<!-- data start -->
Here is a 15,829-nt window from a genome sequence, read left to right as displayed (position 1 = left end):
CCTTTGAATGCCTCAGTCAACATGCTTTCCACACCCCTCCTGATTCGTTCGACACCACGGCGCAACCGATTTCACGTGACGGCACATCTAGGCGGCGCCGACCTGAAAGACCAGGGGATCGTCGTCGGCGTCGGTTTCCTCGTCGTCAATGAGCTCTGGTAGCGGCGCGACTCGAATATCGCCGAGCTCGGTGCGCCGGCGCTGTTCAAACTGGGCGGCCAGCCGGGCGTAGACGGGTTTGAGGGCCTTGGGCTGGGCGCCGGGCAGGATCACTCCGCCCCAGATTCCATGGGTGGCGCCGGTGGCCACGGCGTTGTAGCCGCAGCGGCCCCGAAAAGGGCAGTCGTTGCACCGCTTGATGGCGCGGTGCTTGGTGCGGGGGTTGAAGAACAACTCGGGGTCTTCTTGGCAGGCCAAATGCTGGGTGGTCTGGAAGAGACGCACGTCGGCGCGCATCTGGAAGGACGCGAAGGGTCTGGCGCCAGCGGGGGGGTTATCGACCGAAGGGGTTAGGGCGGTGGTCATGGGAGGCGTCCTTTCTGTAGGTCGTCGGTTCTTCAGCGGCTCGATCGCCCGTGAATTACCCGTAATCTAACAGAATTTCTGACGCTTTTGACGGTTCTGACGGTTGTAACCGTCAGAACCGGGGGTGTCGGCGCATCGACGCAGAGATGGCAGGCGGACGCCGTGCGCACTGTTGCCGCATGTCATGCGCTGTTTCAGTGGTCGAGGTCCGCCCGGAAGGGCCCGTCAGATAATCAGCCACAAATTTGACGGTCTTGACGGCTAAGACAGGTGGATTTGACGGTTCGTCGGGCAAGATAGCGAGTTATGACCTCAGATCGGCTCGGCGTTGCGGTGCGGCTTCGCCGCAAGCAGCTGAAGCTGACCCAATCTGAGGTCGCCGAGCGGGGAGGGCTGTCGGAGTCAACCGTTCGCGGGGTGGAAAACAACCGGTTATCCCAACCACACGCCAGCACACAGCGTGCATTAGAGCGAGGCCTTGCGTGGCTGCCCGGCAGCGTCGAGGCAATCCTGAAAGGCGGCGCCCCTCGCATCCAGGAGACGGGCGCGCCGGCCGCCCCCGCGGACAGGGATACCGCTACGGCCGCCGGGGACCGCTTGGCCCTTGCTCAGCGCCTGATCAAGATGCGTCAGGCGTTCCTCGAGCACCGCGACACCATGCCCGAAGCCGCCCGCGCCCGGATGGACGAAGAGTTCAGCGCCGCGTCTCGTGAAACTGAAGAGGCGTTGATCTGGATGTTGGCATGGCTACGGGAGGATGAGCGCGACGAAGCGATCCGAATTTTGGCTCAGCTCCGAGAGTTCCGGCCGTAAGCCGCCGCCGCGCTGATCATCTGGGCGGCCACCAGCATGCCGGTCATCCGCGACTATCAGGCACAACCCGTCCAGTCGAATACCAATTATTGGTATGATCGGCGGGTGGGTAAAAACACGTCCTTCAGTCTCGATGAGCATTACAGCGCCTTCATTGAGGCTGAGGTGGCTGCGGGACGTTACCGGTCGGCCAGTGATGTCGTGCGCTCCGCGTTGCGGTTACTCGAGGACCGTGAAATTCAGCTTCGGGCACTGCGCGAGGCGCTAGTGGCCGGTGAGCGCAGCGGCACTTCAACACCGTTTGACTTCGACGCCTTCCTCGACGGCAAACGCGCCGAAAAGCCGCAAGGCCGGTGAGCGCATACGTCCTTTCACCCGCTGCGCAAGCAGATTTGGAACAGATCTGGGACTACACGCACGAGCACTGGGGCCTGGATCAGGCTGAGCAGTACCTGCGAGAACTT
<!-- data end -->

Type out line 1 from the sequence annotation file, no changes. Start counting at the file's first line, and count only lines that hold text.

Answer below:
Here is a 15,829-nt window from a genome sequence, read left to right as displayed (position 1 = left end):